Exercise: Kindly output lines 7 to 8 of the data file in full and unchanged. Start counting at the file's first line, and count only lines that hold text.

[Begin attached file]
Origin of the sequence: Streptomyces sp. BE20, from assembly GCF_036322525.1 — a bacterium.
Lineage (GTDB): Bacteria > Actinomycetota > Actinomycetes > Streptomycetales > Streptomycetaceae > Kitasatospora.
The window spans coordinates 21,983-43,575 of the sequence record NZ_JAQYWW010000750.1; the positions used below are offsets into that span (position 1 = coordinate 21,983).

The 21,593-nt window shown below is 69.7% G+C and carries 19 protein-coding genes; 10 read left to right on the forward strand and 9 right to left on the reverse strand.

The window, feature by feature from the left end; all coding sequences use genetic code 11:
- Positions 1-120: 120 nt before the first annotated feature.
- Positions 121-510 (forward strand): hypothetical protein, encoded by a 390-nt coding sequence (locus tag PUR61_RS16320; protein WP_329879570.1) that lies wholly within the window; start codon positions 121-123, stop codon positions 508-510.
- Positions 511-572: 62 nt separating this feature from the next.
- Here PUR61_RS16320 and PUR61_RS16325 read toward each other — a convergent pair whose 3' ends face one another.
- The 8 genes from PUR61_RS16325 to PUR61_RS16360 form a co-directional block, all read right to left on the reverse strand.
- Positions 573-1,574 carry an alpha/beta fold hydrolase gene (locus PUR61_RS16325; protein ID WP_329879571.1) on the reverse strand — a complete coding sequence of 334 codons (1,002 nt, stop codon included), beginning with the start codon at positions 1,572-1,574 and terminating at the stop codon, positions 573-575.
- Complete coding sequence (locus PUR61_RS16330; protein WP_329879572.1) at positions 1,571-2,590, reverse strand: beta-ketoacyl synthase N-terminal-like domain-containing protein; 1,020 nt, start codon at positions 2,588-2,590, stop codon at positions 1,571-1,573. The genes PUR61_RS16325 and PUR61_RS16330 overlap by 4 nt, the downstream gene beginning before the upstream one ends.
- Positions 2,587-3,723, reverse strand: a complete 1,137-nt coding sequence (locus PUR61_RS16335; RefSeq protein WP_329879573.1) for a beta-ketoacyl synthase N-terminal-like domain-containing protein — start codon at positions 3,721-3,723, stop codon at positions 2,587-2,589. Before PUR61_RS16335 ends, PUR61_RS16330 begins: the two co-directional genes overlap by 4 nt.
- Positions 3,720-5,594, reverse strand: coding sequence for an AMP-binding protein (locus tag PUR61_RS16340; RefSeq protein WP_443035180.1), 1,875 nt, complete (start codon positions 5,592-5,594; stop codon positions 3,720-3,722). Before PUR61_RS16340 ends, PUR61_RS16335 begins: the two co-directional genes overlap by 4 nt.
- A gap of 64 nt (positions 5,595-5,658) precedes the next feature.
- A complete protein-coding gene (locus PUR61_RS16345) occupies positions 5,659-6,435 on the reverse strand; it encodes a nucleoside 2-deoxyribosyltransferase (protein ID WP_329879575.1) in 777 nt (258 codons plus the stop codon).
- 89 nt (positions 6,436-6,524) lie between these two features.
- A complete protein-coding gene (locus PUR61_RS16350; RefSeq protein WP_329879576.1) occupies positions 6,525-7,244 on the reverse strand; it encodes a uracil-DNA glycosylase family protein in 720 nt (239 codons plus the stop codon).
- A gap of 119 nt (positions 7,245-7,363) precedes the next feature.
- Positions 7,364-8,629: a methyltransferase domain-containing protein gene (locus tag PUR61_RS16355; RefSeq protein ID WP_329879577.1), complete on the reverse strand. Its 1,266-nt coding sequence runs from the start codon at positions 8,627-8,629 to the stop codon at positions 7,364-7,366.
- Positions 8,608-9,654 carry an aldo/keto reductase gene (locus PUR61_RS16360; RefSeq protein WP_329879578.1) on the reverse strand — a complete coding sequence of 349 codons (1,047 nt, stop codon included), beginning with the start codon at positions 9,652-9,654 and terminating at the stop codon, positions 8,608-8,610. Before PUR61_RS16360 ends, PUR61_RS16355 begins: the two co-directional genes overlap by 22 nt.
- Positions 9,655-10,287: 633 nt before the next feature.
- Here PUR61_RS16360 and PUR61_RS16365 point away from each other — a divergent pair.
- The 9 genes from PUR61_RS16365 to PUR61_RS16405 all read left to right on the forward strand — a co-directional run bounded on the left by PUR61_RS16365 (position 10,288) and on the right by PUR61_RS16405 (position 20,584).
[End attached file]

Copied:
- Positions 121-510 (forward strand): hypothetical protein, encoded by a 390-nt coding sequence (locus tag PUR61_RS16320; protein WP_329879570.1) that lies wholly within the window; start codon positions 121-123, stop codon positions 508-510.
- Positions 511-572: 62 nt separating this feature from the next.